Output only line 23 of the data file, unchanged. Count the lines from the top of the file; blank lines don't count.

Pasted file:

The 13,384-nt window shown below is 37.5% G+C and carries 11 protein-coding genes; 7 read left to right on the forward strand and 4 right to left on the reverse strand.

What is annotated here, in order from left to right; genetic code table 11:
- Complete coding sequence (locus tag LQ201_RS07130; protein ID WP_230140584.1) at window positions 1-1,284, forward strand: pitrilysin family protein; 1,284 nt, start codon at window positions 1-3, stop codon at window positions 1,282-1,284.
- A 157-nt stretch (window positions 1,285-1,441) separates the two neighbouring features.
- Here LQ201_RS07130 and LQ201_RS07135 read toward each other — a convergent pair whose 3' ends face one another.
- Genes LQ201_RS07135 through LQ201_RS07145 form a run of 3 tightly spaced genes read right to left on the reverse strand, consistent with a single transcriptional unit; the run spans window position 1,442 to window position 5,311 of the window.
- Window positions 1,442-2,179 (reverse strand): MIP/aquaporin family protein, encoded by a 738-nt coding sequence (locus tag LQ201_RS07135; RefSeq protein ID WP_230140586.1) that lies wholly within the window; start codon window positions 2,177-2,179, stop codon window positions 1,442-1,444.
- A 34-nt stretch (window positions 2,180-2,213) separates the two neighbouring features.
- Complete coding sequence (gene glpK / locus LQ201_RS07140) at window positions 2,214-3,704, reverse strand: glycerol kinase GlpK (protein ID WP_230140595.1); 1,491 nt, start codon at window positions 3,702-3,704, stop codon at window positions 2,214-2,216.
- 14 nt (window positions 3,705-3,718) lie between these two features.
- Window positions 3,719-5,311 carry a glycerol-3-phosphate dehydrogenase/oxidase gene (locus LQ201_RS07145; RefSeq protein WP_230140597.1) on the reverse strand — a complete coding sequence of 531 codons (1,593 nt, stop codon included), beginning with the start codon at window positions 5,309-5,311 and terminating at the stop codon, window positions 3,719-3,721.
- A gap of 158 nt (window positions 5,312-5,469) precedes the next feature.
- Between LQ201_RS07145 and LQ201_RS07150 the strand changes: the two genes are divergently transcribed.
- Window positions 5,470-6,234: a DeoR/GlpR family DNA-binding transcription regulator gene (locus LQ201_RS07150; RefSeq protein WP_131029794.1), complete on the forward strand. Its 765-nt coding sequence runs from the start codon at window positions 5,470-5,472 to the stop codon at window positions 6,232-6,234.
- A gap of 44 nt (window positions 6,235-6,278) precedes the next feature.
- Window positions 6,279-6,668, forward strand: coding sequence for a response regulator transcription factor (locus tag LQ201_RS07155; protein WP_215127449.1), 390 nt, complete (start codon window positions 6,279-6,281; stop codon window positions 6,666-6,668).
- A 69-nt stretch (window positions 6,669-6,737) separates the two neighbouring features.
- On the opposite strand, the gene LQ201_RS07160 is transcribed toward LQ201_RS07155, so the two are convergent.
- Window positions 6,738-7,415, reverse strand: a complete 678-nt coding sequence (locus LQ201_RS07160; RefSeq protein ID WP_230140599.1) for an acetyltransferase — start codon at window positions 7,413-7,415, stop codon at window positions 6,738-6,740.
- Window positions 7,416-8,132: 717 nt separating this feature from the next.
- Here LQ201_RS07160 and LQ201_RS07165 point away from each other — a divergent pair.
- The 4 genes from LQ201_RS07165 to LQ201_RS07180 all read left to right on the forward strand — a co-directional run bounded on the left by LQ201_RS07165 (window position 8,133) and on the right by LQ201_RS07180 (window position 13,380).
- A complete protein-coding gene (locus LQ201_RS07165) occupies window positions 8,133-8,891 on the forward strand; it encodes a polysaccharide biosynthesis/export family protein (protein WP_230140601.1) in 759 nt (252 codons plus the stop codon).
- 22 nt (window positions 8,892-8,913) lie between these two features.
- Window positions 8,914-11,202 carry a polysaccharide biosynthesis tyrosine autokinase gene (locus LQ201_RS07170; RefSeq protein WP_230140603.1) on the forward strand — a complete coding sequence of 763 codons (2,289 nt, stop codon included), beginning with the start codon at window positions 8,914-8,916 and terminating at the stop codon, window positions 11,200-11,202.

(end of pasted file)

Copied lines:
- A complete protein-coding gene (locus LQ201_RS07165) occupies window positions 8,133-8,891 on the forward strand; it encodes a polysaccharide biosynthesis/export family protein (protein WP_230140601.1) in 759 nt (252 codons plus the stop codon).